WW2 Poem: No Medals Will Be Won
Hilda Gibson wrote this before 6 December 2007 when the Labour Government announced that the wartime efforts of the Women’s Land Army and the Women’s Timber Corps would be recognised with the presentation of a special badge commemorating their service that can be worn on Remembrance Sundays and at other ceremonies. After the announcement, Hilda said, “To receive an award honouring the wartime work of the Women’s Land Army is a powerful and touching recognition….To serve one’s country in its greatest hour of need, in whatever capacity, for me, remains memorable.”
Oh to be a Land Girl back in you know when;
The cows inside the cowshed and the pigs within the pen;
Bad tempered roosters crowing, hens laying germ-free eggs;
Pecks and scratches here and there, and flea bites on our legs.
Timber corps is busy; sawing – felling trees.
Seems more like a labour facing Hercules.
Farewell to the rodents demolishing our crops,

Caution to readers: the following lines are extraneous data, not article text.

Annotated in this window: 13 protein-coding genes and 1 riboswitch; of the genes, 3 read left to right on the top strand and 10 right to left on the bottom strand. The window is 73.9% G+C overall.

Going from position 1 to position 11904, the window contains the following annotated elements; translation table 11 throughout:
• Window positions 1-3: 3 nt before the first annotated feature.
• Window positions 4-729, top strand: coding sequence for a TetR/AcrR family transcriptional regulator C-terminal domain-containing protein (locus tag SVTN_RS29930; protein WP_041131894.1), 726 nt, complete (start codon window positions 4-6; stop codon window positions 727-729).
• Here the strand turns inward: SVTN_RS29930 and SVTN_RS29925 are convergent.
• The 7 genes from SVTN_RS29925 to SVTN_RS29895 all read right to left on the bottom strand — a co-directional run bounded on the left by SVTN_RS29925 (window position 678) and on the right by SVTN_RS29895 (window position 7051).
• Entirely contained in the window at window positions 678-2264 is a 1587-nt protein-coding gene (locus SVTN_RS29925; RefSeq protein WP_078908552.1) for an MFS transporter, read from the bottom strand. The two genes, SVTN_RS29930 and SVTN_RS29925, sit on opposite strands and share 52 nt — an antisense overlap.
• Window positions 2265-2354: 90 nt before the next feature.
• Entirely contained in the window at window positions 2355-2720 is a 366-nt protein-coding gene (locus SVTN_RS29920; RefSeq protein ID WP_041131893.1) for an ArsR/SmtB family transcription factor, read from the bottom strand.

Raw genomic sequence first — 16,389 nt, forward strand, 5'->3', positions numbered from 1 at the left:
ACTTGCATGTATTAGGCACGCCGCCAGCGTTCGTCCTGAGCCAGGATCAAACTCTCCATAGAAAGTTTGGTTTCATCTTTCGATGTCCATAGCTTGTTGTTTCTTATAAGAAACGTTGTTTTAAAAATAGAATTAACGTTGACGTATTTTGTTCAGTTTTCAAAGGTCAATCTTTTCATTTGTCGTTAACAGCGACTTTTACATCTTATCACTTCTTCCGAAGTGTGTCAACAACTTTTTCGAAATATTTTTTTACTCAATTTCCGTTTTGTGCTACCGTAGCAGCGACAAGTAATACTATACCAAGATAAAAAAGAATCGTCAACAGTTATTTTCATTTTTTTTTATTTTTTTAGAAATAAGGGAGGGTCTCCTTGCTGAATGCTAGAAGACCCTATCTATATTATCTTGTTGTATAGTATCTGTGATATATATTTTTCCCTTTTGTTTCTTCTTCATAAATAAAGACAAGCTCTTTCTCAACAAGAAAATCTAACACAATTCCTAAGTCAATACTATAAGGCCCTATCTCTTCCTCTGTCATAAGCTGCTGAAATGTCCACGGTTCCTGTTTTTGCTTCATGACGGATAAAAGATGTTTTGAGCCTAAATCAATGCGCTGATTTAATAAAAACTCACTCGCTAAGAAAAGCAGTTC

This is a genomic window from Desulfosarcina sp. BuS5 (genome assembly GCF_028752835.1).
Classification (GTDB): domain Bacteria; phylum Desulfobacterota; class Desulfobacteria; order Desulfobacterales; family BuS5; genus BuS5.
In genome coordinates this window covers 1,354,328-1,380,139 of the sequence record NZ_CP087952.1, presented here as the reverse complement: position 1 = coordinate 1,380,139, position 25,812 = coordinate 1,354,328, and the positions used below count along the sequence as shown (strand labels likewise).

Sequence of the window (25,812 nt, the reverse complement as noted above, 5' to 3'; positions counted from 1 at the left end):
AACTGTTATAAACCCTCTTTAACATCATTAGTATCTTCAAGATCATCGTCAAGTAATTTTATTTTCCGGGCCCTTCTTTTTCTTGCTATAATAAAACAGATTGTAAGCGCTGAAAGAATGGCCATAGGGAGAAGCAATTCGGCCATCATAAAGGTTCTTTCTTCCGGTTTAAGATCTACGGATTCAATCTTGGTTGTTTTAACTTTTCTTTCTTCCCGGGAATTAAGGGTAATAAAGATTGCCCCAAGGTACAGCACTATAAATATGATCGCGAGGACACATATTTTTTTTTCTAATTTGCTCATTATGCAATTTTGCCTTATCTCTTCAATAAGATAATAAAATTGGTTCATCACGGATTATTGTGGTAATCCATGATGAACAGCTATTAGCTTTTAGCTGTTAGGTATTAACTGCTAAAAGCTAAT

Goodbye to things that creep or run and everything that hops.
Oh mother, send me calamine: my face is pink and peeling.
Hot sun pierces through my Aertex shirt; strange patterns now revealing.
Rising early morning animals to feed.
Long hard days of threshing; harvesting the seed.
Oh mother, send me mittens for the frost is on the beet.
My hands are numb and raw with cold: I’ve chilblains on my feet.
No drilling, no saluting, never the rank and file.
Not so much clothed in glory as dressed in country style.
We bring no glowing accolades. For us no cheers will start.
Ours is a gift worth more than gold: a proud and steadfast heart.
Hilda Kaye Gibson
Source: BBC Radio 4 website
Courtesy of Stuart Antrobus